In a recent interview I asked Byron King, founder of Globatron, how he felt about all the hateful emails he had received as a result of this Chicken Wire project. He responded, “Vikings didn’t sit around and cry because someone didn’t like them.” And I was not surprised when he explained later in our interview that he and Akbar Lightning were moving forward with their project. I found out that they had experienced some emotional pain due to some of the more outrageous and threatening comments they were seeing, which were quickly deleted, but haunted them. But in regrouping the pair decided that, although their first attempts at direct outreach was clumsy and a bit reactionary, there was something important in the questions they were asking and so they set to work on a new approach.
The overall consensus among the critics was that direct confrontation with schools where a relationship had been established was not within the boundaries of artistic etiquette, that it was more polite to contact schools that were completely unknown to Globatron. Although Akbar Lightning and Byron saw this as baffling and seemingly contradictory they decided to listen to the critics. They drafted a new letter and made every attempt to make it welcoming and non-threatening while maintaining the integrity of the questions they felt were themselves unsettling. I asked these two men, both of whom are quite confused about the end goals of their project, why they felt themselves authorities on truth. “We don’t!” said Akbar, “We know that we know nothing, but some know even less.” With this the two of them smiled and I was convinced they were mad.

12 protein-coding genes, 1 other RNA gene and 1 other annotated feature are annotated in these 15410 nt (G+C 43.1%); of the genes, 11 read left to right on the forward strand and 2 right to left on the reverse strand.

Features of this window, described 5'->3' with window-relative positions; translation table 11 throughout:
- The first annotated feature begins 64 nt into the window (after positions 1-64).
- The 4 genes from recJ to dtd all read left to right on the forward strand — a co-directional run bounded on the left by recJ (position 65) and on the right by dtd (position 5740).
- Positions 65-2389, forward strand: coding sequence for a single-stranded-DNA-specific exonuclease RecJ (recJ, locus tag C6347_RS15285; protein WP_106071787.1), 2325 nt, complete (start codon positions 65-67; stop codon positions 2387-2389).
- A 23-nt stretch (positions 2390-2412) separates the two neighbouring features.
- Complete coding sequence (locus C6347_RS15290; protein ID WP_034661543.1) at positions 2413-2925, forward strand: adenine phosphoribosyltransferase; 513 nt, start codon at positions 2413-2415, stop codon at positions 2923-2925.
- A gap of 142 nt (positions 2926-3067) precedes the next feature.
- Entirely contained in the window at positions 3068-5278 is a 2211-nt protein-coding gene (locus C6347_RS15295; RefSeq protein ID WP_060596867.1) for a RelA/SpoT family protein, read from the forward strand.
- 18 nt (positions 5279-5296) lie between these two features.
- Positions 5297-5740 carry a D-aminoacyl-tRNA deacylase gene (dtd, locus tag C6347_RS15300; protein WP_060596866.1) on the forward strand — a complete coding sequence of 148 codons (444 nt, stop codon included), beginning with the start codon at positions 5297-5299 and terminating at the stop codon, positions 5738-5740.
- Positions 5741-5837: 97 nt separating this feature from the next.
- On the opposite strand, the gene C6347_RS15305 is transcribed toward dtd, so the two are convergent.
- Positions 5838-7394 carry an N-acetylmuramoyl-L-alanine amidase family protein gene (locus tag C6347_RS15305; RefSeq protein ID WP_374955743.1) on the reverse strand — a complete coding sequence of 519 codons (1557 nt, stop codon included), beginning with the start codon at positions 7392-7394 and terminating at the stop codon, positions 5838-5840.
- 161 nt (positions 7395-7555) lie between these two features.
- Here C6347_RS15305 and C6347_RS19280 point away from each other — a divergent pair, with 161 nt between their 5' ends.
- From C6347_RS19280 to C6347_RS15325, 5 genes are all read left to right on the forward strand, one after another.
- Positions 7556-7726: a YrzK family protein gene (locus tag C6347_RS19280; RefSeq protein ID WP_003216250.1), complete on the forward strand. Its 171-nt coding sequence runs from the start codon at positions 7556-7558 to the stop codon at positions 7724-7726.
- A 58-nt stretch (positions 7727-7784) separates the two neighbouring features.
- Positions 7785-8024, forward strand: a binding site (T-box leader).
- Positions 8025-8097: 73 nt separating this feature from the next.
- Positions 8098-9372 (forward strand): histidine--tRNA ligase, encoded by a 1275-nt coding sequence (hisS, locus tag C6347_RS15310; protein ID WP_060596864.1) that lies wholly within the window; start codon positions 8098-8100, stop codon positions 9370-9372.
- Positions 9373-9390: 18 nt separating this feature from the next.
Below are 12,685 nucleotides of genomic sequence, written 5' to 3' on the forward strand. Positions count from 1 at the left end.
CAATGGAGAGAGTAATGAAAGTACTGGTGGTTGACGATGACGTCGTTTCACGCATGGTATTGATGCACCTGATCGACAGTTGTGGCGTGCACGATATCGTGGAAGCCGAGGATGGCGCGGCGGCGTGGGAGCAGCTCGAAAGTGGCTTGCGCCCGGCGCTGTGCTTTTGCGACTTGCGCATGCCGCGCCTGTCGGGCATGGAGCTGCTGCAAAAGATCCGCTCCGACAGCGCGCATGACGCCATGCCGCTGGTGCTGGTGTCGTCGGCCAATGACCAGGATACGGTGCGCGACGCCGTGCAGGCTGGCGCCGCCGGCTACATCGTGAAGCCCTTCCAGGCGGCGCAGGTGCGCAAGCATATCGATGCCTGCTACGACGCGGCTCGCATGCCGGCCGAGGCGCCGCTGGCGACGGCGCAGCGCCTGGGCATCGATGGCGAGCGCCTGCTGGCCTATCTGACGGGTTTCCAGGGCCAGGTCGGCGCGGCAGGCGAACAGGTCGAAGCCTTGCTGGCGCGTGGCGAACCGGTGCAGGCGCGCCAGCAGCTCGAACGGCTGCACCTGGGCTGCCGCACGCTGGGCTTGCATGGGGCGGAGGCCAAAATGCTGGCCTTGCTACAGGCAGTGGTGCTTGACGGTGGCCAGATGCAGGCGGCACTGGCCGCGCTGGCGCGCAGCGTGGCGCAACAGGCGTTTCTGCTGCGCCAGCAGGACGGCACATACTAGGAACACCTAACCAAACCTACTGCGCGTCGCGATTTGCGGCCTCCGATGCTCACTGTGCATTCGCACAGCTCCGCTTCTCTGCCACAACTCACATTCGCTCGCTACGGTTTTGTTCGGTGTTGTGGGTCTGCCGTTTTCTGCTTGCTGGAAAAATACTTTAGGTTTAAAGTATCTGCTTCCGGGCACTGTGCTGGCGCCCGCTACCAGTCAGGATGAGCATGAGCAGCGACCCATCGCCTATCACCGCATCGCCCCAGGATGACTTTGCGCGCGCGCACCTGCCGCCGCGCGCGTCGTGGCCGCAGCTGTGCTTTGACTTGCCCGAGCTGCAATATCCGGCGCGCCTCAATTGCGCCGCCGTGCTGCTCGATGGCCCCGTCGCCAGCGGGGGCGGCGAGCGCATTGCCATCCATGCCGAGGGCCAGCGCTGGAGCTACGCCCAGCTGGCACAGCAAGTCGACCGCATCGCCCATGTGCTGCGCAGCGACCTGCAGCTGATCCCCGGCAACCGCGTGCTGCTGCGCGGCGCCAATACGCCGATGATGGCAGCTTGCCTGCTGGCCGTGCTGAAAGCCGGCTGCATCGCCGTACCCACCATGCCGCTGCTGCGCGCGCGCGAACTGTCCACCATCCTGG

They showed me their new letter and I believed it was a good new start for this project. Like Ahab in search for the great white whale, these two men may be on a futile search for something that is going extinct in our world, but this journalist can’t jump ship just yet. Out there somewhere is something, perhaps, that could inspire all of us, once again to believe in an art that is singular, unifying, the kind that can make us all hold hands and sing Hallelujah!
Reporting from the virtual front,
Father Mapple Moab Adzu III